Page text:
The GMC national training survey for 2019 again highlighted burnout and fatigue for doctors in training. Among the findings was that a third of trainee doctors are unsure who they should approach at work with concerns about their own health and wellbeing.

More than a quarter of trainee doctors felt unsafe when travelling to or from work, when working out-of-hours or long shifts. And nearly half of non-GP trainers either don’t have access to a common room, or rated facilities as ‘poor’ or ‘very poor’.

On a more positive note, improvements in workloads faced by trainees and trainers were made, and the proportion of trainees working beyond their rostered hours every day has halved, from 18.6% to 9.1%, since 2016.

Professor Derek Bell, President of the Royal College of Physicians of Edinburgh, said:

The GMC training survey is an invaluable resource, and its findings should be explored at a national and local level.

It is perhaps no surprise that doctors’ burn out and fatigue continue to be highlighted in this report. Much of this relates to the fact that there are significant gaps in medical rotas at all levels, which in some cases could compromise patient safety. We believe that medical rotas should be available at least six weeks in advance, to allow doctors to plan their professional and personal lives.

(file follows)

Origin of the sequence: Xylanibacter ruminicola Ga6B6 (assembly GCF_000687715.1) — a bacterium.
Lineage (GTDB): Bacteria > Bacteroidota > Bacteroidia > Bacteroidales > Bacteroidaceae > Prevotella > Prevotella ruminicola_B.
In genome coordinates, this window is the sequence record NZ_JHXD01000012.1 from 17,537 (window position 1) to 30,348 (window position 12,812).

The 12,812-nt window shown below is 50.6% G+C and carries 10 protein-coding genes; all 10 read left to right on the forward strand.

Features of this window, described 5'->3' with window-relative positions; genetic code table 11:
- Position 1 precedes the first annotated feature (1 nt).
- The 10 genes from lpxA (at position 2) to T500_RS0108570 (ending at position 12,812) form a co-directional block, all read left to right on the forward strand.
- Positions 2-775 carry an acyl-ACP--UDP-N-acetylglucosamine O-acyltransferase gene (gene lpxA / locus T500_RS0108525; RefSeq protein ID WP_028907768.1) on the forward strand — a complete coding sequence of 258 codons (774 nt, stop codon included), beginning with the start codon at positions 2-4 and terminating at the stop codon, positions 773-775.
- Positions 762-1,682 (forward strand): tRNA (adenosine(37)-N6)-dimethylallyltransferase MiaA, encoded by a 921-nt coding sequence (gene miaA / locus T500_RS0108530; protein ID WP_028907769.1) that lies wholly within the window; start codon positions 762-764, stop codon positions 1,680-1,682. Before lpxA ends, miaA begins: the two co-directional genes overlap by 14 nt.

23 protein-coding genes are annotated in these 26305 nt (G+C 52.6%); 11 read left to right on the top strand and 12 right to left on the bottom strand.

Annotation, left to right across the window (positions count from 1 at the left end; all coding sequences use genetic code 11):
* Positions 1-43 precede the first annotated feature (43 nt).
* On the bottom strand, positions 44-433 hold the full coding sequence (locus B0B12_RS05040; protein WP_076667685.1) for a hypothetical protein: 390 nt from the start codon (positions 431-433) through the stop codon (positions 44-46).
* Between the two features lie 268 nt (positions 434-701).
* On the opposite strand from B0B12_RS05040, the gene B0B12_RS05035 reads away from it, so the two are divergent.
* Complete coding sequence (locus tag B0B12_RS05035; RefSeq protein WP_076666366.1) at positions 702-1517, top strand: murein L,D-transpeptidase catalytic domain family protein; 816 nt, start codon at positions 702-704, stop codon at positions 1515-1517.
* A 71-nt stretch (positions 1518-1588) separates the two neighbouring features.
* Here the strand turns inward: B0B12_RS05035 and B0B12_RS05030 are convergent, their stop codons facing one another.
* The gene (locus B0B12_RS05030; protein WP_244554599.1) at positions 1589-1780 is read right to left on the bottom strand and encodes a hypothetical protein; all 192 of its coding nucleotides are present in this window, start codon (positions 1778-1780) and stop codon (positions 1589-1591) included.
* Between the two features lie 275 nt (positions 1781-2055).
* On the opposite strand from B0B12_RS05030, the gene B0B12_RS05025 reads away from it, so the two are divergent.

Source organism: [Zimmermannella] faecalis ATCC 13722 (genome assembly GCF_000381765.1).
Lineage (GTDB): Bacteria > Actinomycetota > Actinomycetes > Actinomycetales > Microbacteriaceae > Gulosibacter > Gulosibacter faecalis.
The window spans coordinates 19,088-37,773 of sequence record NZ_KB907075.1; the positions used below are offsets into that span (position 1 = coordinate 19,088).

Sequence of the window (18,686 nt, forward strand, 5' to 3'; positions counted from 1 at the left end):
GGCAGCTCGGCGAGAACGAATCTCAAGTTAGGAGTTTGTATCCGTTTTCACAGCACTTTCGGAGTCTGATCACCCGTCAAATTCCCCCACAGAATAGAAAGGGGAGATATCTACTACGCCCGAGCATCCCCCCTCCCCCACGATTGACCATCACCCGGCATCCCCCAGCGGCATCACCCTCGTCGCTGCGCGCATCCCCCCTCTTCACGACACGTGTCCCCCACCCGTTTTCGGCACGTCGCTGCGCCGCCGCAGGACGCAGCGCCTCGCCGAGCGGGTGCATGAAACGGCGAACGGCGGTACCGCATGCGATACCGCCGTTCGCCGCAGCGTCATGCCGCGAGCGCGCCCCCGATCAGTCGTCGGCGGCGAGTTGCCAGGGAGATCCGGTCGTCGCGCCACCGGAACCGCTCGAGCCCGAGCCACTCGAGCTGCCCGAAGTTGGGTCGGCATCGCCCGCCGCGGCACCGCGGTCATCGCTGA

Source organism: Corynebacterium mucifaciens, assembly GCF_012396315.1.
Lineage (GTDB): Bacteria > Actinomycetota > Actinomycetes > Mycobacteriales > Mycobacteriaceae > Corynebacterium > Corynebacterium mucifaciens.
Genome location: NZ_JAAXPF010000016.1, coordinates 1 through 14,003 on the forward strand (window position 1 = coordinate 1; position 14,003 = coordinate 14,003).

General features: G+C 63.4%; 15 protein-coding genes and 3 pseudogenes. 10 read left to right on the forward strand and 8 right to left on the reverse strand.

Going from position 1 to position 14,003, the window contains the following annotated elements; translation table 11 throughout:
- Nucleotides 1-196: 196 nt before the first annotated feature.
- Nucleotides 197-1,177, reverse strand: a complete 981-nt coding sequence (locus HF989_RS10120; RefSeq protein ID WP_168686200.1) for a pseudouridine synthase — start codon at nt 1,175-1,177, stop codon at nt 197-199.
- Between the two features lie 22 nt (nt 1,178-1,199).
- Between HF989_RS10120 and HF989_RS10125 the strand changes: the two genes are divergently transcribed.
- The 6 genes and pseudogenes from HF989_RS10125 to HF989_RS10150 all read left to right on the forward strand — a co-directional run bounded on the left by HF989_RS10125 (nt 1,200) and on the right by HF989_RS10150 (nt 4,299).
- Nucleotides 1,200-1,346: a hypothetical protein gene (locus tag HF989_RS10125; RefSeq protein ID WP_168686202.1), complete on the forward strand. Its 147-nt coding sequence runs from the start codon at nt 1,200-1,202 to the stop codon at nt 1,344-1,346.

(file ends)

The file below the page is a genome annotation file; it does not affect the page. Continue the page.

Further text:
It is important that medical rotas are designed to support the continuity of care, and where possible the continuity of multi-disciplinary teams. Those designing rotas must work closely with trainee doctors to improve the rota system.

Equally, there must be enough time in doctors’ job plans, to ensure that they have time to train junior doctors. This of course also requires the appropriate facilities too - including space on wards to conduct routine activities as well as having space for rest with good catering facilities.


1. The statistics in full can be found here.

Paul Gillen

Contact: Paul Gillen 0131 247 3658